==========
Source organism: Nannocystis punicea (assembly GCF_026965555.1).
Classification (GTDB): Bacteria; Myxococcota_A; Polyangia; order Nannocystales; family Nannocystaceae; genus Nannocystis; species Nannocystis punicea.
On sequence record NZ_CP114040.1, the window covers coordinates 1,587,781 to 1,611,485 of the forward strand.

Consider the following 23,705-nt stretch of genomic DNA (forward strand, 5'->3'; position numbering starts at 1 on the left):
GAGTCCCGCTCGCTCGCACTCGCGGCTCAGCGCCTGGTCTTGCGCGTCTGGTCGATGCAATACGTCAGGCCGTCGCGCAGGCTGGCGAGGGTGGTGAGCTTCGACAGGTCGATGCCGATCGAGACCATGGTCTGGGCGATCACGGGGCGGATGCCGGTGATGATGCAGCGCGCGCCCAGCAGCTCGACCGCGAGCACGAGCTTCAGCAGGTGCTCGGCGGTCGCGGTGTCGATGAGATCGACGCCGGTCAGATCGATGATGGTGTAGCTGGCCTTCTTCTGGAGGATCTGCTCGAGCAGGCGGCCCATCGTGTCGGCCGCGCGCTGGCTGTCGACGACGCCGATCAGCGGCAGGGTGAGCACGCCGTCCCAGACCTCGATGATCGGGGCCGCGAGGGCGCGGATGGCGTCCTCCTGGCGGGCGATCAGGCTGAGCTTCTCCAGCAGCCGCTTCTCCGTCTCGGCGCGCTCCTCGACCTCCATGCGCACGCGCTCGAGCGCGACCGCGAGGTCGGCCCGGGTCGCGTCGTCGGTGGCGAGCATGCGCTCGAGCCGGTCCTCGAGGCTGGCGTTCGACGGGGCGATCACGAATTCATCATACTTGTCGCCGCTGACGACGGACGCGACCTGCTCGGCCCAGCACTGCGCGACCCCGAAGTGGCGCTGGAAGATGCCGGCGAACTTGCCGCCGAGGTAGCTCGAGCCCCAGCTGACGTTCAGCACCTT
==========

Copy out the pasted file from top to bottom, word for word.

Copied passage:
Source organism: Nannocystis punicea (assembly GCF_026965555.1).
Classification (GTDB): Bacteria; Myxococcota_A; Polyangia; order Nannocystales; family Nannocystaceae; genus Nannocystis; species Nannocystis punicea.
On sequence record NZ_CP114040.1, the window covers coordinates 1,587,781 to 1,611,485 of the forward strand.

Consider the following 23,705-nt stretch of genomic DNA (forward strand, 5'->3'; position numbering starts at 1 on the left):
GAGTCCCGCTCGCTCGCACTCGCGGCTCAGCGCCTGGTCTTGCGCGTCTGGTCGATGCAATACGTCAGGCCGTCGCGCAGGCTGGCGAGGGTGGTGAGCTTCGACAGGTCGATGCCGATCGAGACCATGGTCTGGGCGATCACGGGGCGGATGCCGGTGATGATGCAGCGCGCGCCCAGCAGCTCGACCGCGAGCACGAGCTTCAGCAGGTGCTCGGCGGTCGCGGTGTCGATGAGATCGACGCCGGTCAGATCGATGATGGTGTAGCTGGCCTTCTTCTGGAGGATCTGCTCGAGCAGGCGGCCCATCGTGTCGGCCGCGCGCTGGCTGTCGACGACGCCGATCAGCGGCAGGGTGAGCACGCCGTCCCAGACCTCGATGATCGGGGCCGCGAGGGCGCGGATGGCGTCCTCCTGGCGGGCGATCAGGCTGAGCTTCTCCAGCAGCCGCTTCTCCGTCTCGGCGCGCTCCTCGACCTCCATGCGCACGCGCTCGAGCGCGACCGCGAGGTCGGCCCGGGTCGCGTCGTCGGTGGCGAGCATGCGCTCGAGCCGGTCCTCGAGGCTGGCGTTCGACGGGGCGATCACGAATTCATCATACTTGTCGCCGCTGACGACGGACGCGACCTGCTCGGCCCAGCACTGCGCGACCCCGAAGTGGCGCTGGAAGATGCCGGCGAACTTGCCGCCGAGGTAGCTCGAGCCCCAGCTGACGTTCAGCACCTT